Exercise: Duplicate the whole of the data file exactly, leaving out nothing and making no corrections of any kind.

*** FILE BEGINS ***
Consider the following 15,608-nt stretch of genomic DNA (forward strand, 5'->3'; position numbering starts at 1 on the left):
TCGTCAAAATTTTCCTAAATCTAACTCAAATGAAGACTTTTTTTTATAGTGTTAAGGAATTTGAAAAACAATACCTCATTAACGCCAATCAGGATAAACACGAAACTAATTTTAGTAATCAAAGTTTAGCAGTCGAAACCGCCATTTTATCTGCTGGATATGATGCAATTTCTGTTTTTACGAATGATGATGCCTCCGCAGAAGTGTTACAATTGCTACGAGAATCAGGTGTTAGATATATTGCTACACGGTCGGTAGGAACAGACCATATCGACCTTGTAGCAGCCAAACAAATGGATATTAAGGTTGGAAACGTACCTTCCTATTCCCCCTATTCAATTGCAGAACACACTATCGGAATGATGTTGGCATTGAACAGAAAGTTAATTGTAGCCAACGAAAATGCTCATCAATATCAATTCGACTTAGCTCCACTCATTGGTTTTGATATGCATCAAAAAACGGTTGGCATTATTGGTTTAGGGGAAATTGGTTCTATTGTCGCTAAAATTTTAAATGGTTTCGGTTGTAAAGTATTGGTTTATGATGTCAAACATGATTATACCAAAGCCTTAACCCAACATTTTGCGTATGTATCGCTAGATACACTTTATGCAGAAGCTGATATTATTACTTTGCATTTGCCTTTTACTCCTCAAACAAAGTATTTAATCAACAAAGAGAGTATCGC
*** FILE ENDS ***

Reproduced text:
Consider the following 15,608-nt stretch of genomic DNA (forward strand, 5'->3'; position numbering starts at 1 on the left):
TCGTCAAAATTTTCCTAAATCTAACTCAAATGAAGACTTTTTTTTATAGTGTTAAGGAATTTGAAAAACAATACCTCATTAACGCCAATCAGGATAAACACGAAACTAATTTTAGTAATCAAAGTTTAGCAGTCGAAACCGCCATTTTATCTGCTGGATATGATGCAATTTCTGTTTTTACGAATGATGATGCCTCCGCAGAAGTGTTACAATTGCTACGAGAATCAGGTGTTAGATATATTGCTACACGGTCGGTAGGAACAGACCATATCGACCTTGTAGCAGCCAAACAAATGGATATTAAGGTTGGAAACGTACCTTCCTATTCCCCCTATTCAATTGCAGAACACACTATCGGAATGATGTTGGCATTGAACAGAAAGTTAATTGTAGCCAACGAAAATGCTCATCAATATCAATTCGACTTAGCTCCACTCATTGGTTTTGATATGCATCAAAAAACGGTTGGCATTATTGGTTTAGGGGAAATTGGTTCTATTGTCGCTAAAATTTTAAATGGTTTCGGTTGTAAAGTATTGGTTTATGATGTCAAACATGATTATACCAAAGCCTTAACCCAACATTTTGCGTATGTATCGCTAGATACACTTTATGCAGAAGCTGATATTATTACTTTGCATTTGCCTTTTACTCCTCAAACAAAGTATTTAATCAACAAAGAGAGTATCGC